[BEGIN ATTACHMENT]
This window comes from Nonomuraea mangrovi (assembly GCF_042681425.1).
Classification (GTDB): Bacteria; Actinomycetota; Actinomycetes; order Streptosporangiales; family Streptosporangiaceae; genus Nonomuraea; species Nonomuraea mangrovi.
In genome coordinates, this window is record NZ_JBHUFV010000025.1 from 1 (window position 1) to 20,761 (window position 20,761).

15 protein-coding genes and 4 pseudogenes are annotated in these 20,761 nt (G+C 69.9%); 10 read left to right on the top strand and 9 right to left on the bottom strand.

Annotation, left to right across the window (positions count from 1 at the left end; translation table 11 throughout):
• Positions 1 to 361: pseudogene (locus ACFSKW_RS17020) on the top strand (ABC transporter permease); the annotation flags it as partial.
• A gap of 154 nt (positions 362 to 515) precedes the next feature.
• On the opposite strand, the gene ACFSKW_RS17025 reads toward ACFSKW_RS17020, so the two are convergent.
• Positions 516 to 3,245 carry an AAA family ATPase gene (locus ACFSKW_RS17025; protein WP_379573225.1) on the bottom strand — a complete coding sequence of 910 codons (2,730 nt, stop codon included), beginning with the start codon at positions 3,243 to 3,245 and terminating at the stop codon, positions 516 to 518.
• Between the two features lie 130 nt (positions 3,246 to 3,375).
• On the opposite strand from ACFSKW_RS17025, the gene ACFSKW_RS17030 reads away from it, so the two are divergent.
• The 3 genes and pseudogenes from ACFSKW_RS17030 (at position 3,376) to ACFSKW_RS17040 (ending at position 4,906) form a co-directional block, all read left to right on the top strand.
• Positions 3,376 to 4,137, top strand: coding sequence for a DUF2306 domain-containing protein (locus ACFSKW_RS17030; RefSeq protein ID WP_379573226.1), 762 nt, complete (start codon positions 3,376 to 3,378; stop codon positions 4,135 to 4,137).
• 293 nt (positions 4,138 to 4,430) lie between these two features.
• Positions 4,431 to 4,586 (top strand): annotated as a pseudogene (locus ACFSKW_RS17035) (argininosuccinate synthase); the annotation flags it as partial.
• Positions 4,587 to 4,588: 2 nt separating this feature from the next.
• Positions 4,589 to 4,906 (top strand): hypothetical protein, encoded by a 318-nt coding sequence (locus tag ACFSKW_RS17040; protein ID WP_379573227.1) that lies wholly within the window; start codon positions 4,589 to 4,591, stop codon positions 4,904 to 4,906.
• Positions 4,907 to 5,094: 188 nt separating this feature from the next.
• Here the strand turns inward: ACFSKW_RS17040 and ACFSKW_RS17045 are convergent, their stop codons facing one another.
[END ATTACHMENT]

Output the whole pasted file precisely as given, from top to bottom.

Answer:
This window comes from Nonomuraea mangrovi (assembly GCF_042681425.1).
Classification (GTDB): Bacteria; Actinomycetota; Actinomycetes; order Streptosporangiales; family Streptosporangiaceae; genus Nonomuraea; species Nonomuraea mangrovi.
In genome coordinates, this window is record NZ_JBHUFV010000025.1 from 1 (window position 1) to 20,761 (window position 20,761).

15 protein-coding genes and 4 pseudogenes are annotated in these 20,761 nt (G+C 69.9%); 10 read left to right on the top strand and 9 right to left on the bottom strand.

Annotation, left to right across the window (positions count from 1 at the left end; translation table 11 throughout):
• Positions 1 to 361: pseudogene (locus ACFSKW_RS17020) on the top strand (ABC transporter permease); the annotation flags it as partial.
• A gap of 154 nt (positions 362 to 515) precedes the next feature.
• On the opposite strand, the gene ACFSKW_RS17025 reads toward ACFSKW_RS17020, so the two are convergent.
• Positions 516 to 3,245 carry an AAA family ATPase gene (locus ACFSKW_RS17025; protein WP_379573225.1) on the bottom strand — a complete coding sequence of 910 codons (2,730 nt, stop codon included), beginning with the start codon at positions 3,243 to 3,245 and terminating at the stop codon, positions 516 to 518.
• Between the two features lie 130 nt (positions 3,246 to 3,375).
• On the opposite strand from ACFSKW_RS17025, the gene ACFSKW_RS17030 reads away from it, so the two are divergent.
• The 3 genes and pseudogenes from ACFSKW_RS17030 (at position 3,376) to ACFSKW_RS17040 (ending at position 4,906) form a co-directional block, all read left to right on the top strand.
• Positions 3,376 to 4,137, top strand: coding sequence for a DUF2306 domain-containing protein (locus ACFSKW_RS17030; RefSeq protein ID WP_379573226.1), 762 nt, complete (start codon positions 3,376 to 3,378; stop codon positions 4,135 to 4,137).
• 293 nt (positions 4,138 to 4,430) lie between these two features.
• Positions 4,431 to 4,586 (top strand): annotated as a pseudogene (locus ACFSKW_RS17035) (argininosuccinate synthase); the annotation flags it as partial.
• Positions 4,587 to 4,588: 2 nt separating this feature from the next.
• Positions 4,589 to 4,906 (top strand): hypothetical protein, encoded by a 318-nt coding sequence (locus tag ACFSKW_RS17040; protein ID WP_379573227.1) that lies wholly within the window; start codon positions 4,589 to 4,591, stop codon positions 4,904 to 4,906.
• Positions 4,907 to 5,094: 188 nt separating this feature from the next.
• Here the strand turns inward: ACFSKW_RS17040 and ACFSKW_RS17045 are convergent, their stop codons facing one another.